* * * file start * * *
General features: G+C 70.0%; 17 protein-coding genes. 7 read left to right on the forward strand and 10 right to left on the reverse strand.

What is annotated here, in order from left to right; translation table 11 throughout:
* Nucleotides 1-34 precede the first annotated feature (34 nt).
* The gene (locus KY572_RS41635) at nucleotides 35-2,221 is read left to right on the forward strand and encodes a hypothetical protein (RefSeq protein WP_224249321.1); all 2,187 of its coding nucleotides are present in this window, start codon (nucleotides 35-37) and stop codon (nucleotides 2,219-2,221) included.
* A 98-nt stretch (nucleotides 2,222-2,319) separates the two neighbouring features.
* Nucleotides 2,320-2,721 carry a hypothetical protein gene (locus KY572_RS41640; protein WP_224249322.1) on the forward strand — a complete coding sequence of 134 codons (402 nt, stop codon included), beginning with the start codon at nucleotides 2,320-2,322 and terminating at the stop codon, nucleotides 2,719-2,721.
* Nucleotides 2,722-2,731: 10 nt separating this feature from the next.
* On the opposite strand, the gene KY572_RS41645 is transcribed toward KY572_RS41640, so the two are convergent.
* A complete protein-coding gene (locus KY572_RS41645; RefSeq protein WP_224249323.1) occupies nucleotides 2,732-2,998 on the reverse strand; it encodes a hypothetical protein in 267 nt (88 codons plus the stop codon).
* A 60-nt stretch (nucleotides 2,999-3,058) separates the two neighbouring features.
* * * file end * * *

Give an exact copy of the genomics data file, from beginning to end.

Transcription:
General features: G+C 70.0%; 17 protein-coding genes. 7 read left to right on the forward strand and 10 right to left on the reverse strand.

What is annotated here, in order from left to right; translation table 11 throughout:
* Nucleotides 1-34 precede the first annotated feature (34 nt).
* The gene (locus KY572_RS41635) at nucleotides 35-2,221 is read left to right on the forward strand and encodes a hypothetical protein (RefSeq protein WP_224249321.1); all 2,187 of its coding nucleotides are present in this window, start codon (nucleotides 35-37) and stop codon (nucleotides 2,219-2,221) included.
* A 98-nt stretch (nucleotides 2,222-2,319) separates the two neighbouring features.
* Nucleotides 2,320-2,721 carry a hypothetical protein gene (locus KY572_RS41640; protein WP_224249322.1) on the forward strand — a complete coding sequence of 134 codons (402 nt, stop codon included), beginning with the start codon at nucleotides 2,320-2,322 and terminating at the stop codon, nucleotides 2,719-2,721.
* Nucleotides 2,722-2,731: 10 nt separating this feature from the next.
* On the opposite strand, the gene KY572_RS41645 is transcribed toward KY572_RS41640, so the two are convergent.
* A complete protein-coding gene (locus KY572_RS41645; RefSeq protein WP_224249323.1) occupies nucleotides 2,732-2,998 on the reverse strand; it encodes a hypothetical protein in 267 nt (88 codons plus the stop codon).
* A 60-nt stretch (nucleotides 2,999-3,058) separates the two neighbouring features.